Morgan yes i would love to see have another go.

12? Seems to be a problem. Or rather Farrell is the problem. Who can replace him if he gets injured?
Who can match his skills not only as a centre but a goal kicker also?

Also a lot depends on Brown at full back. Apart from Goode who is next in line? Who is there to step in incase of injury?

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Post by Barney McGrew did it on Sat 03 Dec 2016, 7:11 pm

GeordieFalcon wrote:Ah yes I forgot about Manu and Morgan actually.

We could do with another option at twelve. I would like to see Slade have a go

I think we have a host of young kids coming through who we are hoping will come good...but as of yet like Mallinder , Haley, Chisholm (Flanker), etc etc...none of them are proven.

I think we all have
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Post by nathan on Sat 03 Dec 2016, 8:01 pm

Manu played again today, glad to see him get some more minutes under his belt.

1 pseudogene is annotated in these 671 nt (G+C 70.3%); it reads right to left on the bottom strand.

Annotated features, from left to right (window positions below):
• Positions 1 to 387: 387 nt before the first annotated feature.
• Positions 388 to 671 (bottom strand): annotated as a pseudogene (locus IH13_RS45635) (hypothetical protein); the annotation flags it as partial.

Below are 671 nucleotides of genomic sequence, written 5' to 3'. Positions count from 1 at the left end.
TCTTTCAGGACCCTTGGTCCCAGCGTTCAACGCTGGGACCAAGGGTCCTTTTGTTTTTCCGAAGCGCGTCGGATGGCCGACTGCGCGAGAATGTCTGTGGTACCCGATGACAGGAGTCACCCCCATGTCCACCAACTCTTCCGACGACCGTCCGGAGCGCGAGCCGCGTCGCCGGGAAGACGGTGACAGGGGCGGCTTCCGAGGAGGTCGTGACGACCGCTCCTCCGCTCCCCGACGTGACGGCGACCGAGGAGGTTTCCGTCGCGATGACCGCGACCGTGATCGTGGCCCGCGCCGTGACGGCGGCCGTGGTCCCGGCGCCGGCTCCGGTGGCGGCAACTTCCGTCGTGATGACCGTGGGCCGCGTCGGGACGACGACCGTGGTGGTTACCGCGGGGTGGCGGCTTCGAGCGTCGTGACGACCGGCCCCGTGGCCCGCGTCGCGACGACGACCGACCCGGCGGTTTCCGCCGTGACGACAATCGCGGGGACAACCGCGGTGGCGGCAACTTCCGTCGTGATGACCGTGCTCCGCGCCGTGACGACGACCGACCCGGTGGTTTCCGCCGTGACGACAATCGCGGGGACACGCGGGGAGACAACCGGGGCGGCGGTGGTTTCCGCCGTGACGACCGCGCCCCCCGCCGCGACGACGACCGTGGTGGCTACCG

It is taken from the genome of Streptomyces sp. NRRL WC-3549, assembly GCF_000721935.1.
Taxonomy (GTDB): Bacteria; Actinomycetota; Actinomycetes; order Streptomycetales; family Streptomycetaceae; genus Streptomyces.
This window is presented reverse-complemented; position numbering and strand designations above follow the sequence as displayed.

What does worry me is that he's lost a lot of weight and if that will effect his normal game. Mind you, if it stops his from getting injured all the time, it can only be a good thing.

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Post by doctor_grey on Sat 03 Dec 2016, 9:00 pm

majesticimperialman wrote:I don't think we will see Manu in the England team any time soon.

Morgan yes i would love to see have another go.

12? Seems to be a problem. Or rather Farrell is the problem. Who can replace him if he gets injured?
Who can match his skills not only as a centre but a goal kicker also?

Also a lot depends on Brown at full back. Apart from Goode who is next in line? Who is there to step in incase of injury?
Agree about Farrell.  Only Daly is a kicker in whom we could likely have confidence.  And he might be getting a lot of game time, especially if Farrell gets hurt again.  Trusting Ford with a game winner is about the same as trusting my mum when driving to shut up keep her eyes on the road.   At Fullback, we know what Goode will bring, so the question is whether that is good enough considering the other fourteen players on the pitch, or not.  But then, I agree, who would be next?